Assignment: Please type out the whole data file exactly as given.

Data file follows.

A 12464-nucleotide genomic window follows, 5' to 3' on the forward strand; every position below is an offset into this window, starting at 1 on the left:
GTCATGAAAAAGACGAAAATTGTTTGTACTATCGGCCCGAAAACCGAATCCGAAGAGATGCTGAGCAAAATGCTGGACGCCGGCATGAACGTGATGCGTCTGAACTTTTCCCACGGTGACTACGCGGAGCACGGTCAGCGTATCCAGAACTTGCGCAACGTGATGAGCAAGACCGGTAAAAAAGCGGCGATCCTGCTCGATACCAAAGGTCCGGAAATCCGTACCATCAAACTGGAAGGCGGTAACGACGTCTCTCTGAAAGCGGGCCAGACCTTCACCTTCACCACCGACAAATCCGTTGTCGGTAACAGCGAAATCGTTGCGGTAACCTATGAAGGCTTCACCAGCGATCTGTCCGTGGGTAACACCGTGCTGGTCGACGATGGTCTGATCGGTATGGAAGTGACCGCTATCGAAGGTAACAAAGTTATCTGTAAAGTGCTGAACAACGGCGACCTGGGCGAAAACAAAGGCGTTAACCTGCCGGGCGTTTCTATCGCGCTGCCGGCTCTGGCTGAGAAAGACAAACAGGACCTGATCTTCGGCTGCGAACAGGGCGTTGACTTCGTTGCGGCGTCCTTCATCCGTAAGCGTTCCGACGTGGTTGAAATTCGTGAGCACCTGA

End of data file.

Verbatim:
A 12464-nucleotide genomic window follows, 5' to 3' on the forward strand; every position below is an offset into this window, starting at 1 on the left:
GTCATGAAAAAGACGAAAATTGTTTGTACTATCGGCCCGAAAACCGAATCCGAAGAGATGCTGAGCAAAATGCTGGACGCCGGCATGAACGTGATGCGTCTGAACTTTTCCCACGGTGACTACGCGGAGCACGGTCAGCGTATCCAGAACTTGCGCAACGTGATGAGCAAGACCGGTAAAAAAGCGGCGATCCTGCTCGATACCAAAGGTCCGGAAATCCGTACCATCAAACTGGAAGGCGGTAACGACGTCTCTCTGAAAGCGGGCCAGACCTTCACCTTCACCACCGACAAATCCGTTGTCGGTAACAGCGAAATCGTTGCGGTAACCTATGAAGGCTTCACCAGCGATCTGTCCGTGGGTAACACCGTGCTGGTCGACGATGGTCTGATCGGTATGGAAGTGACCGCTATCGAAGGTAACAAAGTTATCTGTAAAGTGCTGAACAACGGCGACCTGGGCGAAAACAAAGGCGTTAACCTGCCGGGCGTTTCTATCGCGCTGCCGGCTCTGGCTGAGAAAGACAAACAGGACCTGATCTTCGGCTGCGAACAGGGCGTTGACTTCGTTGCGGCGTCCTTCATCCGTAAGCGTTCCGACGTGGTTGAAATTCGTGAGCACCTGA